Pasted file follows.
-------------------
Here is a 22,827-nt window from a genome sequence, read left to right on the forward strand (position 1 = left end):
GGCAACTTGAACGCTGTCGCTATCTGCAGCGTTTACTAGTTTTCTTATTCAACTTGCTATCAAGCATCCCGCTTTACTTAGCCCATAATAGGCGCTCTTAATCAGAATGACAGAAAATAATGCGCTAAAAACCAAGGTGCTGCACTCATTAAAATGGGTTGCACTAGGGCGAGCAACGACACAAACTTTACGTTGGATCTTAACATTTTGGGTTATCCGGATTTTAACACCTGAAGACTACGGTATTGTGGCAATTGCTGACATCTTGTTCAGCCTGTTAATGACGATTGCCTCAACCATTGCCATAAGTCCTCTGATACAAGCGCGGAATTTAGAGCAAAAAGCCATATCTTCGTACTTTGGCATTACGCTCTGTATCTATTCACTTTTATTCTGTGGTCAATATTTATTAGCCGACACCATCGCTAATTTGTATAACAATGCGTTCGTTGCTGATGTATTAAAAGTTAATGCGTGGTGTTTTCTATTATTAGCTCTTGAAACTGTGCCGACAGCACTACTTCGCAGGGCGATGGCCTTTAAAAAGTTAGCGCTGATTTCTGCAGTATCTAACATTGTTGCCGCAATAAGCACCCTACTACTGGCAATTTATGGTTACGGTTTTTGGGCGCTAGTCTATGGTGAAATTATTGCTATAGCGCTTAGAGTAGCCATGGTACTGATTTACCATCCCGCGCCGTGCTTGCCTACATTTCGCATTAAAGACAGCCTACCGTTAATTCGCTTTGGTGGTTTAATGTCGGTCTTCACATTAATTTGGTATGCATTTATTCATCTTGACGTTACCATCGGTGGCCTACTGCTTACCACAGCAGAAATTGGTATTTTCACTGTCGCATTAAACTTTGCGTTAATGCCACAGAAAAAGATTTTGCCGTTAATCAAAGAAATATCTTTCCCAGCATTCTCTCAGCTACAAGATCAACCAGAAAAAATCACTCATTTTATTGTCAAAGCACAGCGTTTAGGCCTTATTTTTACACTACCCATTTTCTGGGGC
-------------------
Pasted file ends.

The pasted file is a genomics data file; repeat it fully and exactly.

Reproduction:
Here is a 22,827-nt window from a genome sequence, read left to right on the forward strand (position 1 = left end):
GGCAACTTGAACGCTGTCGCTATCTGCAGCGTTTACTAGTTTTCTTATTCAACTTGCTATCAAGCATCCCGCTTTACTTAGCCCATAATAGGCGCTCTTAATCAGAATGACAGAAAATAATGCGCTAAAAACCAAGGTGCTGCACTCATTAAAATGGGTTGCACTAGGGCGAGCAACGACACAAACTTTACGTTGGATCTTAACATTTTGGGTTATCCGGATTTTAACACCTGAAGACTACGGTATTGTGGCAATTGCTGACATCTTGTTCAGCCTGTTAATGACGATTGCCTCAACCATTGCCATAAGTCCTCTGATACAAGCGCGGAATTTAGAGCAAAAAGCCATATCTTCGTACTTTGGCATTACGCTCTGTATCTATTCACTTTTATTCTGTGGTCAATATTTATTAGCCGACACCATCGCTAATTTGTATAACAATGCGTTCGTTGCTGATGTATTAAAAGTTAATGCGTGGTGTTTTCTATTATTAGCTCTTGAAACTGTGCCGACAGCACTACTTCGCAGGGCGATGGCCTTTAAAAAGTTAGCGCTGATTTCTGCAGTATCTAACATTGTTGCCGCAATAAGCACCCTACTACTGGCAATTTATGGTTACGGTTTTTGGGCGCTAGTCTATGGTGAAATTATTGCTATAGCGCTTAGAGTAGCCATGGTACTGATTTACCATCCCGCGCCGTGCTTGCCTACATTTCGCATTAAAGACAGCCTACCGTTAATTCGCTTTGGTGGTTTAATGTCGGTCTTCACATTAATTTGGTATGCATTTATTCATCTTGACGTTACCATCGGTGGCCTACTGCTTACCACAGCAGAAATTGGTATTTTCACTGTCGCATTAAACTTTGCGTTAATGCCACAGAAAAAGATTTTGCCGTTAATCAAAGAAATATCTTTCCCAGCATTCTCTCAGCTACAAGATCAACCAGAAAAAATCACTCATTTTATTGTCAAAGCACAGCGTTTAGGCCTTATTTTTACACTACCCATTTTCTGGGGC